IOC President Blames Boston For Failed Bid San Diego Pitches Chargers Plan To NFL Cardinals Praised For Hiring Female Coach Kraft Blasts NFL For Handling Of Brady Suspension NESN Providing News Inserts During Sox Games Brady's Marketability Likely To Stay Intact Classified Advertisements National Finals Rodeo To Stay At Thomas & Mack Minding My Business: Rapids' Sean Ream Sources: USOC Makes Contact With L.A.
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The World Series got off on a good note for Fox, as the net earned a 9.4 overnight rating for the Red Sox’ 8-1 win over the Cardinals in Game 1 last night. That is up 7% from last year’s Giants-Tigers opener, though it is down from a 9.6 overnight for the Cardinals-Tigers opener in ’11 and a 10.4 rating for Giants-Rangers Game 1 in ’10 (both aired on a Wednesday night). Last night’s game is projected to give Fox a win in primetime and deliver the net’s highest-rated program for the current TV season to date. Wednesday night is also projected to be Fox’ best Wednesday night since an episode of “American Idol” in March. Game 1 opened with an 8.5 rating, which was up 13% from the initial tune-in at the start of last year’s Game 1. The peak rating (10.6) came during the 9:00-9:30pm ET window, but went lower after that as the Red Sox increased their lead. The game closed with a 7.4 rating from 11:00-11:30pm. Locally, the telecast earned a 39.7 rating in Boston and a 36.0 in St. Louis. In ’11, the St. Louis market drew a 47.3 local rating for Game 1. In ’07, Boston drew a 50.4 local rating for the World Series opener. Meanwhile, data from Facebook shows there were five million interactions from 2.6 million unique users on the social media platform around Game 1. Men 25-34 and 35-44 led all buzz/chatter. (Austin Karp, Assistant Managing Editor).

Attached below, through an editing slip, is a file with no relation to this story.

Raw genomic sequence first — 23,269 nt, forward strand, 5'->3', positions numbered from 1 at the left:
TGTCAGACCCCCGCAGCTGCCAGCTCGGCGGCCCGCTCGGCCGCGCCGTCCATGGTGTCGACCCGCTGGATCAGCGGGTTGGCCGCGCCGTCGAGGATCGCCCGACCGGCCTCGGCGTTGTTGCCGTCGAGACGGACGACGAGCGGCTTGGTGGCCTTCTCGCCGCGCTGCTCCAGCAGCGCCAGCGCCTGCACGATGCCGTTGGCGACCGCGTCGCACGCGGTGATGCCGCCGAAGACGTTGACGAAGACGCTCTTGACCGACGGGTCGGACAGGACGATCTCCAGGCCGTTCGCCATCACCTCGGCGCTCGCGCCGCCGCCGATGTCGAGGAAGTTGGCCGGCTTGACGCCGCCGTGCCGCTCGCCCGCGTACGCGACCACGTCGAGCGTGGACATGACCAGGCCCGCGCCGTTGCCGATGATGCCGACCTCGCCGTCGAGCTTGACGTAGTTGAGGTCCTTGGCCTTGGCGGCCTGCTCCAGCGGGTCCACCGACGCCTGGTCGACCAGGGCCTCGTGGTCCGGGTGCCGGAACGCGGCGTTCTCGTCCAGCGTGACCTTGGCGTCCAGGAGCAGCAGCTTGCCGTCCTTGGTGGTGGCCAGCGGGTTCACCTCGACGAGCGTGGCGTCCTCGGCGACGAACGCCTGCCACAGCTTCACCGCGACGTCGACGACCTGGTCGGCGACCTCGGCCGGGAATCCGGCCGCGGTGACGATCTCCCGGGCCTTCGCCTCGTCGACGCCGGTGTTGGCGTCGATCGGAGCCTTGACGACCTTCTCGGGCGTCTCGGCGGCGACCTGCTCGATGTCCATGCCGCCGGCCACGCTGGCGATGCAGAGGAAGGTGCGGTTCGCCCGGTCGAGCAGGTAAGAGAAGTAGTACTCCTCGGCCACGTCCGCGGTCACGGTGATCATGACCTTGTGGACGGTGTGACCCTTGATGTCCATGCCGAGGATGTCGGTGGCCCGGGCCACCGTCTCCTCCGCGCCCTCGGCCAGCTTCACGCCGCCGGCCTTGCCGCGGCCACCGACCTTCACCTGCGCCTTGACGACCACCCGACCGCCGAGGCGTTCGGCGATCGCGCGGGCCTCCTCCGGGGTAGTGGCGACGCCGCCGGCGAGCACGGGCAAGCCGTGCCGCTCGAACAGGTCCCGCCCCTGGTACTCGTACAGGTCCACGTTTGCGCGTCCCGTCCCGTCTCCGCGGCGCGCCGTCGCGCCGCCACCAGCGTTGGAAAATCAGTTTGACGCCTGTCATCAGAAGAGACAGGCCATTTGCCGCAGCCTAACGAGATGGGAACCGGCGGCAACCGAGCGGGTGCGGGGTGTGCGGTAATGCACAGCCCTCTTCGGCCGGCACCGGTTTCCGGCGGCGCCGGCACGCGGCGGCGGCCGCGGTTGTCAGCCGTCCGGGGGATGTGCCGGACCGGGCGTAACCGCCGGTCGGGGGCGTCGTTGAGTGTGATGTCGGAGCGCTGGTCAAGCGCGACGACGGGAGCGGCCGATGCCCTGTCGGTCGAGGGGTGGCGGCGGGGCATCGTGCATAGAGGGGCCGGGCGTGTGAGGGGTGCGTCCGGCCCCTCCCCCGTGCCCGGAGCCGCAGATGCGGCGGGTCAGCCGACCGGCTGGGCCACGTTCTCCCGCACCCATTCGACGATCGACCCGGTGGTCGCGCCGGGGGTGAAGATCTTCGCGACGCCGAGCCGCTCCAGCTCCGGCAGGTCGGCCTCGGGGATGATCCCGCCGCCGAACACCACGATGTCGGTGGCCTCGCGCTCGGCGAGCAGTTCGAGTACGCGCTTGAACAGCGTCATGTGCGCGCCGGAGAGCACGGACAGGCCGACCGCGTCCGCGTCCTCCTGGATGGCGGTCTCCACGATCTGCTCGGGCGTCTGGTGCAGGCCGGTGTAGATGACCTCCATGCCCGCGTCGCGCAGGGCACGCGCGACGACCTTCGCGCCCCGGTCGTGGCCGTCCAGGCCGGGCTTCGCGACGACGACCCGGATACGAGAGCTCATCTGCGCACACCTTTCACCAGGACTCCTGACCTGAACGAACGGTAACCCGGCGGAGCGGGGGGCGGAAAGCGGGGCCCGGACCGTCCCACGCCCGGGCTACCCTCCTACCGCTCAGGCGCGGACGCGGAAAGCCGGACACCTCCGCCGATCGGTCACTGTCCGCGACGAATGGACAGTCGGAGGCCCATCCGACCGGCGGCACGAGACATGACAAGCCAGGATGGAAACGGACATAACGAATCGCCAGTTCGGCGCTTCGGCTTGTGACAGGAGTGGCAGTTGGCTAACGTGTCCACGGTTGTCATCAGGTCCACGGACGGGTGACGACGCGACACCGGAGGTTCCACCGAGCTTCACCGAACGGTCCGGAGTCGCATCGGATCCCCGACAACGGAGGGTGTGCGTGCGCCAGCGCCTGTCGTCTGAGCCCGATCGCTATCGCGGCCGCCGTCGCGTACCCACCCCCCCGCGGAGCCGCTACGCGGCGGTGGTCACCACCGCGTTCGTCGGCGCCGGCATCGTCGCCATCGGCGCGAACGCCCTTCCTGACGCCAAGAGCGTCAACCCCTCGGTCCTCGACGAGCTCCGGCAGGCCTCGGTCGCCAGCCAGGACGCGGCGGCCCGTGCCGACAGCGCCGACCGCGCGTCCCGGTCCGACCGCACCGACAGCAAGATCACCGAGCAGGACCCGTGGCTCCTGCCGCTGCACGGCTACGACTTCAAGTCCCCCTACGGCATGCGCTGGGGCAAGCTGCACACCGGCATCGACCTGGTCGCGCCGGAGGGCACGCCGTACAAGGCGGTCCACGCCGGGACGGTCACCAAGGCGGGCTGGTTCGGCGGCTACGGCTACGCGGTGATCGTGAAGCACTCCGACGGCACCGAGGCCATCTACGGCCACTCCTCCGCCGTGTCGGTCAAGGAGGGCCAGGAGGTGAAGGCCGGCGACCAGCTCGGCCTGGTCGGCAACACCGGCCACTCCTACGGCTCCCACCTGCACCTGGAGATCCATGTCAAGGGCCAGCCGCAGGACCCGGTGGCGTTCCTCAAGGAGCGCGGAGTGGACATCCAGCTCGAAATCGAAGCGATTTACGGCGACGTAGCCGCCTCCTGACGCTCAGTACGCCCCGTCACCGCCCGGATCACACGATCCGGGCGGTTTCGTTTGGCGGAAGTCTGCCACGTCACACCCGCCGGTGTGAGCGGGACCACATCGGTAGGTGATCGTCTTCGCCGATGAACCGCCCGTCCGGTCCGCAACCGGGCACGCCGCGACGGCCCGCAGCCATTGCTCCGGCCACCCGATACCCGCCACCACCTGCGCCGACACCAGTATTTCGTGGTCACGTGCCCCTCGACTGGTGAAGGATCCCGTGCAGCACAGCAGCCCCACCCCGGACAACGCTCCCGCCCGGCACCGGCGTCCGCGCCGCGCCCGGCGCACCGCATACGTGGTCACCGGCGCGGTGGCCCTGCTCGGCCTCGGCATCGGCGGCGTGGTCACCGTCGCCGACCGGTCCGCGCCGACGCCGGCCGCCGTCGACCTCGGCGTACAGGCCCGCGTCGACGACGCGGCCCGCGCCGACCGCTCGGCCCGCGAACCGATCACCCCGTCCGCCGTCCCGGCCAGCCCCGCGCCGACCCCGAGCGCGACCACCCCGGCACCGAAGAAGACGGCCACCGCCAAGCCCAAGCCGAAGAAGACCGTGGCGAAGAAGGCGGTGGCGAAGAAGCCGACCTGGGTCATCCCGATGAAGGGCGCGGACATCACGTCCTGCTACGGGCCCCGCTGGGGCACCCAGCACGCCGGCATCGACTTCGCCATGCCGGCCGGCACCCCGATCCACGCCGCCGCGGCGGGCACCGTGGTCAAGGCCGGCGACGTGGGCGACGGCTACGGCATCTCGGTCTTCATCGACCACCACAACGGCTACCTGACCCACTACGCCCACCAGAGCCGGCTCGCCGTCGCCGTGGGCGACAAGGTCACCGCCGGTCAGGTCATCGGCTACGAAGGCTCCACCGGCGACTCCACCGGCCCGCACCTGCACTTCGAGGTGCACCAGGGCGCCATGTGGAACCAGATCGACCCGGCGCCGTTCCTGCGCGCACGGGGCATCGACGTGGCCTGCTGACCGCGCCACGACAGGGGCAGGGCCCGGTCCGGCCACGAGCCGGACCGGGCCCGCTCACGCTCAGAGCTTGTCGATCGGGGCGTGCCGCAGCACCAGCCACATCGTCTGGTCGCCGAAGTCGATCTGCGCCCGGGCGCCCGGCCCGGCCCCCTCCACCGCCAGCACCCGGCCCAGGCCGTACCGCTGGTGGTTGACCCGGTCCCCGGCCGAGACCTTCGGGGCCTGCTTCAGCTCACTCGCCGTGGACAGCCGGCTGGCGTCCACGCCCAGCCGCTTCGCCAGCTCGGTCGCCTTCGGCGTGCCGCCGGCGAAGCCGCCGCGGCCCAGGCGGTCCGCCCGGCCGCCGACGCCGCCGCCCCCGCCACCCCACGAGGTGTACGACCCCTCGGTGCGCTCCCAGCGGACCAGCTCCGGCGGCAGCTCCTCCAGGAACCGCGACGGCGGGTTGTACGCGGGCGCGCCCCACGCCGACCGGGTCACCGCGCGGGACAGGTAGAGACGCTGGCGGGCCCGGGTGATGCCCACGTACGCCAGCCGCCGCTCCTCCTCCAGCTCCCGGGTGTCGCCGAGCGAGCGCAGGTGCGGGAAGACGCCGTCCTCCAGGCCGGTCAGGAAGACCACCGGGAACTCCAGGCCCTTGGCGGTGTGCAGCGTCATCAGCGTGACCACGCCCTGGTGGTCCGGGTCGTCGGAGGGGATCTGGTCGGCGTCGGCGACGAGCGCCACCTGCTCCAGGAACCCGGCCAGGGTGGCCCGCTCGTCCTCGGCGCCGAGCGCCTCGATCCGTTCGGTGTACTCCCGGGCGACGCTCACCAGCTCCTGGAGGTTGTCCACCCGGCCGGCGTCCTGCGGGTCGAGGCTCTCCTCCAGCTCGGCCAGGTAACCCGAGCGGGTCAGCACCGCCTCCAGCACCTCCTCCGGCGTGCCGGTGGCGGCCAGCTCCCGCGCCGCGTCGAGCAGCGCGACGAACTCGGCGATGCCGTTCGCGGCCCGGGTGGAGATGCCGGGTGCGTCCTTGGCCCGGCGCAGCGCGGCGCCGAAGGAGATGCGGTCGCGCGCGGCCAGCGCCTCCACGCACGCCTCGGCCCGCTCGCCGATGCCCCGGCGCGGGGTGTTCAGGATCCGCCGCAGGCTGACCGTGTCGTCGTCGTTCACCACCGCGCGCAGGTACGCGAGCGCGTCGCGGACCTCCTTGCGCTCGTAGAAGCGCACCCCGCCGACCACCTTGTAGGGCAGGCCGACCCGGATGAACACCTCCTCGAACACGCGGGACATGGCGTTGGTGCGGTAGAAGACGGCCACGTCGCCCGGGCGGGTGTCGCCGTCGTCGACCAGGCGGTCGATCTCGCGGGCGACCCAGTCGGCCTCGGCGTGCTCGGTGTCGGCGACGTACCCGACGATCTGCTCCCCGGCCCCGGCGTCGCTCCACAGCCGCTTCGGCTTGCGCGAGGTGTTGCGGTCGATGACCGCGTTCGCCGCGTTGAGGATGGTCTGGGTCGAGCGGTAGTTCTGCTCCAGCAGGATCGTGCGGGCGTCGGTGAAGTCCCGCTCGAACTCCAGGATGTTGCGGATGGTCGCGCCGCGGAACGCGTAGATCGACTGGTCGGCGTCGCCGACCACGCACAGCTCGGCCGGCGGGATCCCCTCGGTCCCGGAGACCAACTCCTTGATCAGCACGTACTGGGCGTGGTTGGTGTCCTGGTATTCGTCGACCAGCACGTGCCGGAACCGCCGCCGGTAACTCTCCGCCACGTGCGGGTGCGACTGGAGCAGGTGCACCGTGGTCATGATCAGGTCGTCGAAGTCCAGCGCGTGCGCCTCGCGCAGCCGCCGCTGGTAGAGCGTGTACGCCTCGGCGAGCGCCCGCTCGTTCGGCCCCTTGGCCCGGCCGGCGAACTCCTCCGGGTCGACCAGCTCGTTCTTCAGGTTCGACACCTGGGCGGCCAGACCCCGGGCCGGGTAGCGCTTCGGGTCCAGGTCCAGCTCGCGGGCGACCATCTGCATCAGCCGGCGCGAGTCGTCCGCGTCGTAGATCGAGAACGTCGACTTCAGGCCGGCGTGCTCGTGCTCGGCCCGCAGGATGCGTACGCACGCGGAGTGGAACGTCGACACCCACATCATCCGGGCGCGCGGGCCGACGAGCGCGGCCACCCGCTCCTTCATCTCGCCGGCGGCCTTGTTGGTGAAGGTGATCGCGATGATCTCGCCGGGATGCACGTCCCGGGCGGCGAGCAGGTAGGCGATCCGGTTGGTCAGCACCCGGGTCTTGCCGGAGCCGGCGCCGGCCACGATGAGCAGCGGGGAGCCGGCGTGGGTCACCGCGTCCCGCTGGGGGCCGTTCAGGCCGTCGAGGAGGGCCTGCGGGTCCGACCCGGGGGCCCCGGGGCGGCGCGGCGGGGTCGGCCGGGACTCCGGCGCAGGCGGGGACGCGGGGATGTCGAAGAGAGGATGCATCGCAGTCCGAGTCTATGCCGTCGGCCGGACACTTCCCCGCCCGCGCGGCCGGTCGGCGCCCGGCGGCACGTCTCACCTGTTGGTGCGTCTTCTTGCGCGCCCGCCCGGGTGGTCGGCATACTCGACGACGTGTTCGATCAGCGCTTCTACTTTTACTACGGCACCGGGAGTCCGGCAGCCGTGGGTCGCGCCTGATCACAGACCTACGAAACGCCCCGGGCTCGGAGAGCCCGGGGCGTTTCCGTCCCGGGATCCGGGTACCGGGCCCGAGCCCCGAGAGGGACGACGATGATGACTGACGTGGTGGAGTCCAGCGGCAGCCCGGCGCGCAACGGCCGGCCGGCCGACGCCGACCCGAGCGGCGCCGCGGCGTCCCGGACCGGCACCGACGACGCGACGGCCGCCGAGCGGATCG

WORLD SERIES GAME 1 OVERNIGHT RATING TREND ON FOXYEAR
MATCHUPNIGHTRATING'13 Red Sox-CardinalsWed.9.4'12 Giants-TigersWed.8.8'11 Cardinals-RangersWed.9.6'10 Giants-RangersWed.10.4'09 Yankees-PhilliesWed.13.8'08 Phillies-RaysWed.10.3'07 Red Sox-RockiesWed.11.8'06 Cardinals-TigersSat.8.6
TEMPER RATINGS EXPECTATIONS: ESPN's Keith Olbermann said while "everything that TV has touched has exploded in the last few decades ... Major League Baseball has managed to basically kill off what was not just this country's greatest sporting event, but its ultimate non-political shared national experience." Olbermann said MLB and Fox "will be ecstatic if they can average" 10-12 million viewers for the World Series and "they're not even dreaming what they got the last time these two teams met in 2004 which was about 17 million households" ("Olbermann," ESPN2, 10/23). Dallas Morning News columnist Tim Cowlishaw noted the World Series is a compelling matchup to "hardcore baseball fans," but he predicted it would not be a "big ratings series." Cowlishaw said, "It's not going to approach that 15.0 these teams got back in 2004 when the Red Sox finally broke through." A World Series game could air against the NFL as many as four times, and "going against football is never good." Regardless of whether the football games are good, NFL fans "watch the NFL, and that's going to hurt." Columnist Kevin Blackistone said the World Series would "have been more compelling, had more juice nationally," if the Dodgers were playing. But Blackistone said the ALCS and NLCS "were all great series, great games, they were very compelling." ESPN's Israel Gutierrez noted MLB is the most regional sport among the four major pro team sports in the U.S., though the "highest concentration of that number is in the Northeast." Gutierrez: "Basically fans are watching their local teams and that's it, so you're not going to get people from California, from Oregon and from that part of the country to watch Red Sox-Cardinals." He did note the presence of the Red Sox "will bump up the number some" due to their national appeal, but there is not a "whole lot of appeal for the Cardinals" ("Around The Horn," ESPN, 10/23). CBSSports.com's Bruce Feldman said, "What I think gets national people in -- I’m not sure there’s a big face for the Cardinals here. I get it with [Dustin] Pedroia and David Ortiz to some extent, but what’s sexy about the Cardinals and about this series? I’m not sure there is anything” (“Rome,” CBSSN, 10/23).
BACK WHERE IT ALL BEGAN: In Boston, Chad Finn notes former MLBer Mike Lowell is "watching and studying the latest Red Sox entrant in the Fall Classic as an analyst for the MLB Network." Lowell is "articulate and insightful" and has a "baseball sense that comes through during his appearances on MLB Network, which isn’t a full-time gig by his choosing." Lowell, who will be in St. Louis on duty for Games 3-5, said, "Once a month I fly into (New Jersey, where the studios are) for a handful of days. It’s new and exciting, but I don’t know if I’d still have the love of the game if I were doing it 30 days in a row" (BOSTON GLOBE, 10/24).